Wanna Get Rich? Talk About Money

by Rebecca A. Watson on July 7, 2015

in friends, goals, habits, life, money, Values

If you hate articles about finance, bear with me. This one might change your mind and your life. Please give me five minutes.

Today I read that about one-third of Americans are above the poverty line but can’t handle a $400 emergency. And as much as I’d like to say, “Wow, how can that be?” … I can’t. Because I have been there.

one percenters

I wasn’t always made of money 😉

Many years ago, when I changed my name, I needed to pay a few hundred dollars. I applied to get the fee waved, because I didn’t have the cash.

The judge proceeded to lecture me about poor spending and the real meaning of struggle, because my income (about $28k for a single woman) was more than enough to handle such a cost.

That stung. But the truth hurts. And since then I have been slowly learning about financial literacy, saving, investing and budgeting. And one thing that really helped was talking to friends about money.

There is some unwritten rule in U.S. society that it is rude to talk about money. That’s untrue, in my opinion. Sure, if you just want to brag about how much you spent on your latest gadget or unnecessary item, then it’s rude. But that isn’t because you’re talking about cash. That’s because you’re kind of a DB.

Don't be *that guy.*

Don’t be *that guy.*

Secrecy is a big part of why people remain in the financial situations they’re in. They feel shame, when really, the only purpose shame serves is to keep you from making change and feeling bad about it.

Or maybe this topic just bores you to tears. I get that — it’s pretty dry. But you know what isn’t boring?

  • Traveling
  • No debt
  • Being empowered
  • Freedom to do what you want

Here are some questions that can help you and your friends start the money conversation.

1. How much do you pay for [phone/rent/cable/other services]?

This will get you talking about money, how you can save, whether you really need something or if you’re getting ripped off. This weekend I learned our friends pay 9€ for their phone service while we pay 90!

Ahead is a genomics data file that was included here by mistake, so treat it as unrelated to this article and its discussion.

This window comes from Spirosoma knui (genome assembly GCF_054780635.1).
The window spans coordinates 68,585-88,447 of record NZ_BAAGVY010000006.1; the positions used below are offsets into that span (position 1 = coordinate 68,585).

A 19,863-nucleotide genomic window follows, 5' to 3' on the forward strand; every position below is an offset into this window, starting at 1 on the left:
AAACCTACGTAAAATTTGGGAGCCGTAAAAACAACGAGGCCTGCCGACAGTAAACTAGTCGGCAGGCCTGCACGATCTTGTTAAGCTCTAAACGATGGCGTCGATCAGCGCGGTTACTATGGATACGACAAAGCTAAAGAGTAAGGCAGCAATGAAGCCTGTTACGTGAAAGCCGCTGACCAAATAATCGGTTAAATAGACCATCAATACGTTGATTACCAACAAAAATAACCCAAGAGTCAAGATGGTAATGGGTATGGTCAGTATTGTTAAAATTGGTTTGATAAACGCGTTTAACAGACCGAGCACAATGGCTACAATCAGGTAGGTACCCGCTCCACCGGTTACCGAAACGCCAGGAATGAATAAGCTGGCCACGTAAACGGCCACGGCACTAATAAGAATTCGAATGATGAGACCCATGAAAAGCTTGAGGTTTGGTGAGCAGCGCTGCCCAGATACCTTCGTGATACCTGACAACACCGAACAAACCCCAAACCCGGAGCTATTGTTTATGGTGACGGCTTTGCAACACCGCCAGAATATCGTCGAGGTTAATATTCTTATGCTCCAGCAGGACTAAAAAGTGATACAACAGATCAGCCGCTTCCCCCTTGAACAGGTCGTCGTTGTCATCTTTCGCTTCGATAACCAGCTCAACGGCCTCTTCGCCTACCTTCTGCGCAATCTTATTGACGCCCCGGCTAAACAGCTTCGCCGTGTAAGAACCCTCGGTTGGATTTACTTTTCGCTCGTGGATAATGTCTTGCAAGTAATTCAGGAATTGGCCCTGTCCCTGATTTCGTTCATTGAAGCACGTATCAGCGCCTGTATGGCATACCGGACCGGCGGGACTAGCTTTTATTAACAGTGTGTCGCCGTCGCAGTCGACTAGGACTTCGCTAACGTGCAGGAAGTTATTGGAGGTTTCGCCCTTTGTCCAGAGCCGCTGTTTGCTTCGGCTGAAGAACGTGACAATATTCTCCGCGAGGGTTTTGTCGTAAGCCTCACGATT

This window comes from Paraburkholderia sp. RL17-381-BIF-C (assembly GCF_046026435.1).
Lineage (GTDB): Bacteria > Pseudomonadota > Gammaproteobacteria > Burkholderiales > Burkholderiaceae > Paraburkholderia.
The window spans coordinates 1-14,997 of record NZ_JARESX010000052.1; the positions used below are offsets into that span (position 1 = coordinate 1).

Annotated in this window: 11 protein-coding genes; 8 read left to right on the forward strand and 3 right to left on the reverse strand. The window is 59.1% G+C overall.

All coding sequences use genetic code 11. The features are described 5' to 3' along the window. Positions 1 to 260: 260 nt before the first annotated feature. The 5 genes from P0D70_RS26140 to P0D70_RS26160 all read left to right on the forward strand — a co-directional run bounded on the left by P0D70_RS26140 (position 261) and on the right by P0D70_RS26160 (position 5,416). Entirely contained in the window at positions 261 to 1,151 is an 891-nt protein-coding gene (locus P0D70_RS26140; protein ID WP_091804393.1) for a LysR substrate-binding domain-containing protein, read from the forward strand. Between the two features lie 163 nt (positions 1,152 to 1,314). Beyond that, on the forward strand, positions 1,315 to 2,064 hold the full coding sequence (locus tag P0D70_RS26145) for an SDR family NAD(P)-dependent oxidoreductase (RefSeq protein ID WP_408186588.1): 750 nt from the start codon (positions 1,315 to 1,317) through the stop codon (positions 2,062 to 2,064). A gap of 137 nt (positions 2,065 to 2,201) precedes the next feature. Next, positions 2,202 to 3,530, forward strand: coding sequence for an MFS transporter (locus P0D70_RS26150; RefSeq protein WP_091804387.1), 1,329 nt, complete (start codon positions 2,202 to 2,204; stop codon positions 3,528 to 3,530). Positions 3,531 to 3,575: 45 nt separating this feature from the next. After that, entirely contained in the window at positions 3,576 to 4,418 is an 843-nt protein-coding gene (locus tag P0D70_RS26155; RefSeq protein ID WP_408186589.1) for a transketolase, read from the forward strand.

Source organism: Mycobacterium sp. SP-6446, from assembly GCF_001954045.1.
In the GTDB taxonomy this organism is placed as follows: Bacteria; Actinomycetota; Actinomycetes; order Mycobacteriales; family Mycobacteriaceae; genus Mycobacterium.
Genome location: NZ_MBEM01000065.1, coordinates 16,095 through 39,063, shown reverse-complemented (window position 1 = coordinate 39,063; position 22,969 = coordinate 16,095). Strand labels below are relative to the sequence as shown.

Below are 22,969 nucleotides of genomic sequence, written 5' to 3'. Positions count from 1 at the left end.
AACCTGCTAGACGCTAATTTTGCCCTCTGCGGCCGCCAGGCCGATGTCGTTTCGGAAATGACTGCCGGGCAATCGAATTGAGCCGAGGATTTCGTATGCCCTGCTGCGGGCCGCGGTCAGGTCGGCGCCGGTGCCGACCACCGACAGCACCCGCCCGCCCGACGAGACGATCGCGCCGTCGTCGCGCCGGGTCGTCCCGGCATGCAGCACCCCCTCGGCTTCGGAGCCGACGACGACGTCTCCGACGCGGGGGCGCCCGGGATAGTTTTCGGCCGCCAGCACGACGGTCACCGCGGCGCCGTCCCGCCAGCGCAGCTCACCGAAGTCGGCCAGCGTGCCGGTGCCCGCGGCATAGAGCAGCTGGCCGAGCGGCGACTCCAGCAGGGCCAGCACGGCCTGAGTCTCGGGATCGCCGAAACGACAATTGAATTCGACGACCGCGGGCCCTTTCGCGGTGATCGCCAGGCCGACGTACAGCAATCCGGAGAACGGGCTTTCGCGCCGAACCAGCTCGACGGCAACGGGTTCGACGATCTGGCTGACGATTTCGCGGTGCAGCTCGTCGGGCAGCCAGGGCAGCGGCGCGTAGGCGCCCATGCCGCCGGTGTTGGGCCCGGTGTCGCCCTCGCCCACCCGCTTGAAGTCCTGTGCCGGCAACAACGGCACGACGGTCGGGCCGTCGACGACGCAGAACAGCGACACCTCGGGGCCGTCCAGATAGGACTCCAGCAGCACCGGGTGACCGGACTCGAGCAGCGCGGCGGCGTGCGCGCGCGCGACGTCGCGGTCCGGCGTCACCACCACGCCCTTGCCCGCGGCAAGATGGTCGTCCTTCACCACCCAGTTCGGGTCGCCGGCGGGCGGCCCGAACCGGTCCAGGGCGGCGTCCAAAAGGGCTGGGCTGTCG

Our contract is up next month. That kind of savings is really huge, and I’m stoked to put it toward something else. I wouldn’t have realized it if we hadn’t brought up the subject.

2. What kind of budgeting tools do you use?

Learning how people handle their money really can help. Like in the U.S. we used plastic for everything, so it was really easy to know where our money went. Germany has a much more cash-oriented economy, so talking to others about how they handled the shift gave me new ideas and relieved some stress.

Mint.com was a favorite for many in the states. Our bank here in Germany has one built in, but we also use Quicken.

And if you haven’t set up a budget, this is a good way to get talking to people who have. And if you think you don’t have enough money to budget, think again.

growth

3. Do you have a savings account?

This simple question has brought something to the front of my mind: If you don’t have a savings account, you won’t save.

It’s true. When that judge lectured me, I didn’t have a savings account. Just my checking account with a pitiful balance, because despite all my best intentions, the money I had set aside for certain things would disappear, even if it was earmarked for vacation.

Part of talking about money is holding yourself accountable. Maybe you don’t have a savings account and asking this question will teach you about opening one and contributing to it regularly.

4. Are you investing? How?

This is another place I find a lot of interesting perspectives, especially from the expat point of view. Trust me, it isn’t easy to maintain contributions to a 401k when you’re working outside the U.S.

But talking with a friend about how he has done it for the past year really opened my eyes and changed how I went about investing. And if you’re on a tight budget, there is still room to put something away.

Again, this is a good question to help hold you accountable. If you aren’t investing in your future, your kids are going to lose out, even if you aren’t one of those people who expect their children to take care of you as you age. Talking about it helps gives it a voice and makes it more tangible.

5. How much debt do you have?

This is a scary question to ask and answer, particularly if you’re in over your head. I know. I used to have mountains of credit card debt. So did one of my good friends.

And when another friend of ours started asking about it, guess what? We both figured out a plan to pay it off; now we’re both debt-free, which feels amazing.

Learning how other people handled their debt and having someone routinely ask how you’re handling yours can help shrink it to nothing. It’s about learning from, and helping, each other.

Feelings of shame and embarrassment are so totally normal around money. It’s a form of energy, after all, and that energy surrounds us and affects us.

money flies

 

But that doesn’t mean we can’t change the conversation, learn new habits and create new feelings around money. And in doing so, we can all become more wealthy, both in financial ways and within our relationships.

This is an ongoing series about values. You can read the archives here or check out my entire list of  those that are important to me.

Photo Credits: ayeshamus, Pictures of Money,  Bunches and Bits

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